Jackson Co. mental health hotline seeks staffing help from Lines for Life

JACKSON COUNTY, Ore. – Changes are coming to the Jackson County Mental Health Crisis Line which the county says will only help better serve community members needing help.

“We would prefer to have our staff able to answer these calls,” County Commissioner Rick Dyer said at Wednesday’s meeting. “But we certainly need somebody there for when folks are in crisis.”

The Jackson County commissioners voted Wednesday to get help from a regional crisis network for the local mental health crisis hotline.

Portland-based non-profit Lines for Life runs crisis intervention services across the state.

Now, it will run the Jackson County Mental Health Crisis Line during the overnight hours.

“We run a 24/7 crisis line and we have struggled with the workforce shortage to be able to get enough staff to cover the overnights,” said Rick Rawlins, the manager of crisis and outpatient services at Jackson County Mental Health.

Rawlins says this change comes because of the county’s struggle to find qualified people to staff the 24 hour hotline during those hours.

“We need to have masters level clinicians that are covering that crisis line,” Rawlins said. “So having overnight staff has been a struggle for the last over a year.”

Lines for Life CEO Dwight Holton says callers won’t be able to tell the difference between local providers and its staff.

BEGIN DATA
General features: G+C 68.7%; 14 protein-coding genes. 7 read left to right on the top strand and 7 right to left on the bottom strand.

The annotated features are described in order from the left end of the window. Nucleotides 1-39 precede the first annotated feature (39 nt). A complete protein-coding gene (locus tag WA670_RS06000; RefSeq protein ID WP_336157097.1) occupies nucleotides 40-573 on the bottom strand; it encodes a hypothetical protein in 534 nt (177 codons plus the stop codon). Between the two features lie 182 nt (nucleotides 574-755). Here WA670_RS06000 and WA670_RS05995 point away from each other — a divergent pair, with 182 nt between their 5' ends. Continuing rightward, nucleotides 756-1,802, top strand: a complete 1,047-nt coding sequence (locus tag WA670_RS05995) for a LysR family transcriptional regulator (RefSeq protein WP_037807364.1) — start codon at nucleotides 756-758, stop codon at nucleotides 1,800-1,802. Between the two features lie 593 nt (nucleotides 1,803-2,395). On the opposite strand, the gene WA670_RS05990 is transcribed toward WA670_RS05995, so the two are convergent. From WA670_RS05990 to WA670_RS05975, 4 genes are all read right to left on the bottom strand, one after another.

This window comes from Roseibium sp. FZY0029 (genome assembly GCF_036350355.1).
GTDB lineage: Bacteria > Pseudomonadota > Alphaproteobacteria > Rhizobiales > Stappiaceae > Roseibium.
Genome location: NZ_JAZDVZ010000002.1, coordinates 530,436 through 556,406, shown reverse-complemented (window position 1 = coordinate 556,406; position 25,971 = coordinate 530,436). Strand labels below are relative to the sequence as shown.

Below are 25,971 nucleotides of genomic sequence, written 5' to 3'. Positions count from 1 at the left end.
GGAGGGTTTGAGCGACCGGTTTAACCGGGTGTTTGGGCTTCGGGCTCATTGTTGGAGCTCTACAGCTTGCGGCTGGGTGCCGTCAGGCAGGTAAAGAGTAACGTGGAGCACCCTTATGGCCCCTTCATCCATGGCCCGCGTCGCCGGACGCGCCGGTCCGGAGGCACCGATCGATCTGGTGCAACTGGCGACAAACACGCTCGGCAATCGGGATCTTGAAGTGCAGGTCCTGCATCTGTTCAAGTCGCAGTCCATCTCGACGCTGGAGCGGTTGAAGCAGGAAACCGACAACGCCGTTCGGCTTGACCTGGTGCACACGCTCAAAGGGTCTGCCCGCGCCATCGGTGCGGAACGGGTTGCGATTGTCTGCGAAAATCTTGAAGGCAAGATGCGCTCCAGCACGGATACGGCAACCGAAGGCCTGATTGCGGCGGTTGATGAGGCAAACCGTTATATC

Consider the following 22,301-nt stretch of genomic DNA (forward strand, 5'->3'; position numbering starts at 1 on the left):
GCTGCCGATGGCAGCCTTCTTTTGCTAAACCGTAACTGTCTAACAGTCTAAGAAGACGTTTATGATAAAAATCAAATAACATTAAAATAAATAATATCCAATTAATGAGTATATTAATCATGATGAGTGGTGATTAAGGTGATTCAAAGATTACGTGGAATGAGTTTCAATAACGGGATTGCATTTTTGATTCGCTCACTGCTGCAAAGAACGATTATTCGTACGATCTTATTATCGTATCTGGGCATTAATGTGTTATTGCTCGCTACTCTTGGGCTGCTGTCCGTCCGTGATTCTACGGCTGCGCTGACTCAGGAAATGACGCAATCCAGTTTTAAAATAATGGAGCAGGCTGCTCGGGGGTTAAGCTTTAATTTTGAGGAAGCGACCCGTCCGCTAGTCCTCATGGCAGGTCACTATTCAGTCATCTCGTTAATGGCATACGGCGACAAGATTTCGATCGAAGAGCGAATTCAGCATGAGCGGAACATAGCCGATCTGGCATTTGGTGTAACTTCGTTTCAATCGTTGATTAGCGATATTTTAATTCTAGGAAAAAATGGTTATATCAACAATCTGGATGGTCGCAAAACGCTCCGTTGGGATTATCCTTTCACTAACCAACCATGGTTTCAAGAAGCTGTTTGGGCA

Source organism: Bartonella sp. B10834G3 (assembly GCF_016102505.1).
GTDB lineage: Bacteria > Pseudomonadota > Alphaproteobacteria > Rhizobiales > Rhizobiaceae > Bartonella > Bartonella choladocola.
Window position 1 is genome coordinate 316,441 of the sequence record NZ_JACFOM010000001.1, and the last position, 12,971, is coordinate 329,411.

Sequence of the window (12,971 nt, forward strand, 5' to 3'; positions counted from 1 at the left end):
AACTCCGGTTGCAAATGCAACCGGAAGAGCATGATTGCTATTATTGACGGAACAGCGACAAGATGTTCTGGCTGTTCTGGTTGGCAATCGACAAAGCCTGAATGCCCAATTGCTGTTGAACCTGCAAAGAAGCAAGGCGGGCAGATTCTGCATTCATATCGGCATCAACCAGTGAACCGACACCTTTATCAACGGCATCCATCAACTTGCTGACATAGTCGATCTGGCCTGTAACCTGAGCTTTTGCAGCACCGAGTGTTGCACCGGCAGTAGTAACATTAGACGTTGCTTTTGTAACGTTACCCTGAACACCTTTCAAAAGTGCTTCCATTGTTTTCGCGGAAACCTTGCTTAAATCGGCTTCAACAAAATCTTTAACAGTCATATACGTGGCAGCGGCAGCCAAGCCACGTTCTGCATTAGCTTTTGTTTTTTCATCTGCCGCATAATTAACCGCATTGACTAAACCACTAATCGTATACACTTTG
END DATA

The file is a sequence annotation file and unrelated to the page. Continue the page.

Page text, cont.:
“We step into the shoes of the local provider to support their clients who call in crisis after hours,”  said Holton.

Holton says they have helped many counties across the state in staffing their hotlines – an important resource for those who are struggling.

“We do three things really well,” he said.  “We do crisis intervention, we do prevention work, and we do policy and advocacy around substance abuse and suicide.”

Holton says while the holidays can be especially difficult for those in a mental health crisis, resources are out there to help those who are struggling.

If you or someone you know is struggling through a mental health crisis, you can call Jackson County Mental Health’s 24/7 crisis line at 541-774-8201 or the National Suicide and Crisis Lifeline at 988.

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Taylar Ansures is a producer and reporter for NBC5 News. Taylar is from Redding, California and went to California State University, Chico. After graduating, she joined KRCR News Channel 7 in Redding as a morning producer. She moved to Southern Oregon in 2022 to be closer to family and became KTVL News 10’s digital producer. Taylar is currently finishing her Master's Degree in Professional Creative Writing through the University of Denver. In her free time, Taylar frequents independent bookstores and explores hiking trails across Southern Oregon and Northern California.
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